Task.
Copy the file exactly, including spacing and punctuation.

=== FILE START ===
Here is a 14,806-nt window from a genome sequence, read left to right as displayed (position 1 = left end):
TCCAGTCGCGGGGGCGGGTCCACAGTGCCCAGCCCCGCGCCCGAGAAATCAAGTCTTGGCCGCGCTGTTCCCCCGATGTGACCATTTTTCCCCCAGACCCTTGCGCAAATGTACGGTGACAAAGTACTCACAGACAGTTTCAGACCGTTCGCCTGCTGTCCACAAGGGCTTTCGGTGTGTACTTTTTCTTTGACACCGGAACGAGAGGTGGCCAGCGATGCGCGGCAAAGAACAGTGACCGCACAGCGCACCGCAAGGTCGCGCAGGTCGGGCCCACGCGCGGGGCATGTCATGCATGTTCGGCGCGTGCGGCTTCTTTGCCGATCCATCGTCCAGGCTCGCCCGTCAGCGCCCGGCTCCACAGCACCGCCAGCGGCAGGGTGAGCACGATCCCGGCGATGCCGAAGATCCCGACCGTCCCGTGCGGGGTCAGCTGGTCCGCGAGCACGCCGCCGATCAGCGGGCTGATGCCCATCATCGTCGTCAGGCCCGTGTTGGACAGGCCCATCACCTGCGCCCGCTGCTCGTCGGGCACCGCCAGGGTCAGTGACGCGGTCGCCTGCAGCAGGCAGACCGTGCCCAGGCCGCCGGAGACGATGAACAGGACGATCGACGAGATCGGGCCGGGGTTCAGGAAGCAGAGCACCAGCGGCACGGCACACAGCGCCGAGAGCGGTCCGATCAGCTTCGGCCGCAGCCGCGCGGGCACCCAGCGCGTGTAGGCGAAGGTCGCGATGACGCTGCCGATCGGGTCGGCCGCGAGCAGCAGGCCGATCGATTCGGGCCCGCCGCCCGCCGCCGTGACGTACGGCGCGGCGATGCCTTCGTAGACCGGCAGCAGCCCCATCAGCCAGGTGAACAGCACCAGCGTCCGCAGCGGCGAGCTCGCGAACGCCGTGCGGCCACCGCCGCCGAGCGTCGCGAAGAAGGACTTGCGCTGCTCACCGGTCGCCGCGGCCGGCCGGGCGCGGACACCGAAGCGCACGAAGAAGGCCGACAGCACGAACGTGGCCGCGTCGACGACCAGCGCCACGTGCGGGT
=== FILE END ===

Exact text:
Here is a 14,806-nt window from a genome sequence, read left to right as displayed (position 1 = left end):
TCCAGTCGCGGGGGCGGGTCCACAGTGCCCAGCCCCGCGCCCGAGAAATCAAGTCTTGGCCGCGCTGTTCCCCCGATGTGACCATTTTTCCCCCAGACCCTTGCGCAAATGTACGGTGACAAAGTACTCACAGACAGTTTCAGACCGTTCGCCTGCTGTCCACAAGGGCTTTCGGTGTGTACTTTTTCTTTGACACCGGAACGAGAGGTGGCCAGCGATGCGCGGCAAAGAACAGTGACCGCACAGCGCACCGCAAGGTCGCGCAGGTCGGGCCCACGCGCGGGGCATGTCATGCATGTTCGGCGCGTGCGGCTTCTTTGCCGATCCATCGTCCAGGCTCGCCCGTCAGCGCCCGGCTCCACAGCACCGCCAGCGGCAGGGTGAGCACGATCCCGGCGATGCCGAAGATCCCGACCGTCCCGTGCGGGGTCAGCTGGTCCGCGAGCACGCCGCCGATCAGCGGGCTGATGCCCATCATCGTCGTCAGGCCCGTGTTGGACAGGCCCATCACCTGCGCCCGCTGCTCGTCGGGCACCGCCAGGGTCAGTGACGCGGTCGCCTGCAGCAGGCAGACCGTGCCCAGGCCGCCGGAGACGATGAACAGGACGATCGACGAGATCGGGCCGGGGTTCAGGAAGCAGAGCACCAGCGGCACGGCACACAGCGCCGAGAGCGGTCCGATCAGCTTCGGCCGCAGCCGCGCGGGCACCCAGCGCGTGTAGGCGAAGGTCGCGATGACGCTGCCGATCGGGTCGGCCGCGAGCAGCAGGCCGATCGATTCGGGCCCGCCGCCCGCCGCCGTGACGTACGGCGCGGCGATGCCTTCGTAGACCGGCAGCAGCCCCATCAGCCAGGTGAACAGCACCAGCGTCCGCAGCGGCGAGCTCGCGAACGCCGTGCGGCCACCGCCGCCGAGCGTCGCGAAGAAGGACTTGCGCTGCTCACCGGTCGCCGCGGCCGGCCGGGCGCGGACACCGAAGCGCACGAAGAAGGCCGACAGCACGAACGTGGCCGCGTCGACGACCAGCGCCACGTGCGGGT